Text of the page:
Freeing Your Child from Obsessive-Compulsive Disorder: A Powerful, Practical Program for Parents of Children and Adolescents
The Mindfulness and Acceptance Workbook for Anxiety
The Anxiety and Phobia Workbook
A Mindfulness-Based Stress Reduction Workbook
Even in Those Moments
If your a mama whose child has OCD, you are amazing.
You are amazing.
Even in those moments when you feel like breaking down.
Even in those moments when you feel guilty.
Even in those moments when you try to love the worries out of their head.
Even in those moments when you grab their hand in the store – just a little too tightly.
Even in those moments when you yell at them to stop – just a little too loudly.
Even in those moments when you ask them to tell you what’s wrong – but they can’t.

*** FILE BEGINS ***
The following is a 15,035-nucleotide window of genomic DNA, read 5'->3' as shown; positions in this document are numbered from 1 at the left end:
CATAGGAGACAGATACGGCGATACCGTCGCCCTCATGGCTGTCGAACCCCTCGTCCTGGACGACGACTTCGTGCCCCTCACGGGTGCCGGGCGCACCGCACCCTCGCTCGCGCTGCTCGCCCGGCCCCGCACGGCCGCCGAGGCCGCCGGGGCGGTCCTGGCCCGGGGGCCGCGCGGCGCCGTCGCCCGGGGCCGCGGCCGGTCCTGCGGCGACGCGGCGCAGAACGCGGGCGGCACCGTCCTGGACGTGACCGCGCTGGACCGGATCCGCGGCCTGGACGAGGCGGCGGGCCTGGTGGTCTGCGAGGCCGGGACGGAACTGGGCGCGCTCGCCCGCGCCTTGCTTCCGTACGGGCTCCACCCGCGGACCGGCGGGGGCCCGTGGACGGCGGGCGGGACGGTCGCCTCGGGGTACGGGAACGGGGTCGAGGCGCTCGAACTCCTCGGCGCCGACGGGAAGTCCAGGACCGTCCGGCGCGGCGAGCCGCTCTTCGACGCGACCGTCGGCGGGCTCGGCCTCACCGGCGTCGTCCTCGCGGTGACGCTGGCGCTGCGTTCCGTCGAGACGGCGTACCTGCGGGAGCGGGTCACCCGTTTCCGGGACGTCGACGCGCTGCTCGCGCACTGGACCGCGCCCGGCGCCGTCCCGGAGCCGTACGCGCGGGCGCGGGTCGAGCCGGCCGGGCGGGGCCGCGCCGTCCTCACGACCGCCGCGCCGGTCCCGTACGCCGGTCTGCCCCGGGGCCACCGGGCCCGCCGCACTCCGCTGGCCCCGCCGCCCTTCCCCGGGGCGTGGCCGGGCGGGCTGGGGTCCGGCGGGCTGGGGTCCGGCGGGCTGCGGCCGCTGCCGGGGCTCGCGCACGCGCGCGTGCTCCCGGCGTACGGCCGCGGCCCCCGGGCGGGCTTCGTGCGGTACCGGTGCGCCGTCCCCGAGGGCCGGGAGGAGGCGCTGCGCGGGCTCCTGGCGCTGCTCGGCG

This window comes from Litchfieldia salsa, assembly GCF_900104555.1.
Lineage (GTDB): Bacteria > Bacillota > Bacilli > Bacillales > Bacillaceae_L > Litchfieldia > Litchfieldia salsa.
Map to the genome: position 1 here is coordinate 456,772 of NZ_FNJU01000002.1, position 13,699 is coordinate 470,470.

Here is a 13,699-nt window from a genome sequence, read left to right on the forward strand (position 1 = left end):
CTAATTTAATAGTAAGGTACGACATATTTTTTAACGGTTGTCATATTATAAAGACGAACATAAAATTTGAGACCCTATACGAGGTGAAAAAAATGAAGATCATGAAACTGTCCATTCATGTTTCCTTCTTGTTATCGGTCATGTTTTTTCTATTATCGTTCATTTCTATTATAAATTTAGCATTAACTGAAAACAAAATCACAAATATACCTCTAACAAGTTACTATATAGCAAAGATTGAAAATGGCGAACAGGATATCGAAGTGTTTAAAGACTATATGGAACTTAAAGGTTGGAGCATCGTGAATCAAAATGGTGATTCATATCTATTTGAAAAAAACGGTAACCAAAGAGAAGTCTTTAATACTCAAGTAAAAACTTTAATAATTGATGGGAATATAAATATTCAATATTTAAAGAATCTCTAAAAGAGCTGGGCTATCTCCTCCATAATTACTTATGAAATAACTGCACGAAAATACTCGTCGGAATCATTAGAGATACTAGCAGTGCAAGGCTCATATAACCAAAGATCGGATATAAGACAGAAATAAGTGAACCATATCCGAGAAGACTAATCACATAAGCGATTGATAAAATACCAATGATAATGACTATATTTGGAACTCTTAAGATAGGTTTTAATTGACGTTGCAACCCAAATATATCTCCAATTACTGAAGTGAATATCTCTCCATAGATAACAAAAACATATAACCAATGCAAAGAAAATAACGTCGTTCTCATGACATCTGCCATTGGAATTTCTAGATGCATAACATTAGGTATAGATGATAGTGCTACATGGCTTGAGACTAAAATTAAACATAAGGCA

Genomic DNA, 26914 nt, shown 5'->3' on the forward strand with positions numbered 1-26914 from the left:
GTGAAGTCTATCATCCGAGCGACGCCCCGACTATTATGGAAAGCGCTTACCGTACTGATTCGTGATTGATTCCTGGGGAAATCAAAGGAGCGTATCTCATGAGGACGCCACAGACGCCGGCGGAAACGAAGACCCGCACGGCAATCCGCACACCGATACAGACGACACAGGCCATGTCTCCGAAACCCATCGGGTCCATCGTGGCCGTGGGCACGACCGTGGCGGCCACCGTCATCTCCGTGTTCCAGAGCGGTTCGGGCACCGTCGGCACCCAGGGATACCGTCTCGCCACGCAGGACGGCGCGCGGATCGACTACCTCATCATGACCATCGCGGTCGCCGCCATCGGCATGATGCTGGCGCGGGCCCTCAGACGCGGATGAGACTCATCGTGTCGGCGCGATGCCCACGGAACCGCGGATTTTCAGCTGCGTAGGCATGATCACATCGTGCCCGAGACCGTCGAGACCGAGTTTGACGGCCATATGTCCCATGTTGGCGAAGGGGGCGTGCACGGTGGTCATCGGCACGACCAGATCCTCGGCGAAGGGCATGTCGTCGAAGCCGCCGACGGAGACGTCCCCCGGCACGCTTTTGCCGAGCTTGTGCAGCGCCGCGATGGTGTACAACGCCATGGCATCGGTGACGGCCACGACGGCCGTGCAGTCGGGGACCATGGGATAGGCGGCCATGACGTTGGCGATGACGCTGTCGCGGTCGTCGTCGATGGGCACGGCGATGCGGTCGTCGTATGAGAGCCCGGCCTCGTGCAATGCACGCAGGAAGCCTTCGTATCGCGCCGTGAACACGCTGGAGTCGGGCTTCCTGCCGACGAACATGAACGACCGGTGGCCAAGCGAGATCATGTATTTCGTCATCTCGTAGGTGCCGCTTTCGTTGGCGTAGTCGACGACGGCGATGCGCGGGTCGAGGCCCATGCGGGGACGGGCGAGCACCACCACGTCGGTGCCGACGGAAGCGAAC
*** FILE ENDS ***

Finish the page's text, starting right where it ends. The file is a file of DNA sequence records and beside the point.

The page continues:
Even in those moments when you plead with them to tell you – but they can’t
..and then you start to beg them to tell you – but they can’t.
Even in those moments when you just hope they’ll fall asleep so the anxiety will subside.
Even in those moments when you feel alone.
Even in those moments when you feel like you failed.
You are amazing.
The Future With PANDAS
As my daughter is now almost 16, we are past the PANDAS stage.
But she will always have OCD.
We keep tabs on her stress level.
We make sure she gets enough sleep.
She eats really well.
We also talk.
We talk a lot about everything going on in her life.
We know her moods and we can tell if she’s starting to get too stressed.
Then we make sure to give her a break – or a nap!
If You Need A Friend
Please, contact me if you need to talk or have any questions.
I’d love to hear from you and I will try to help you find resources to help!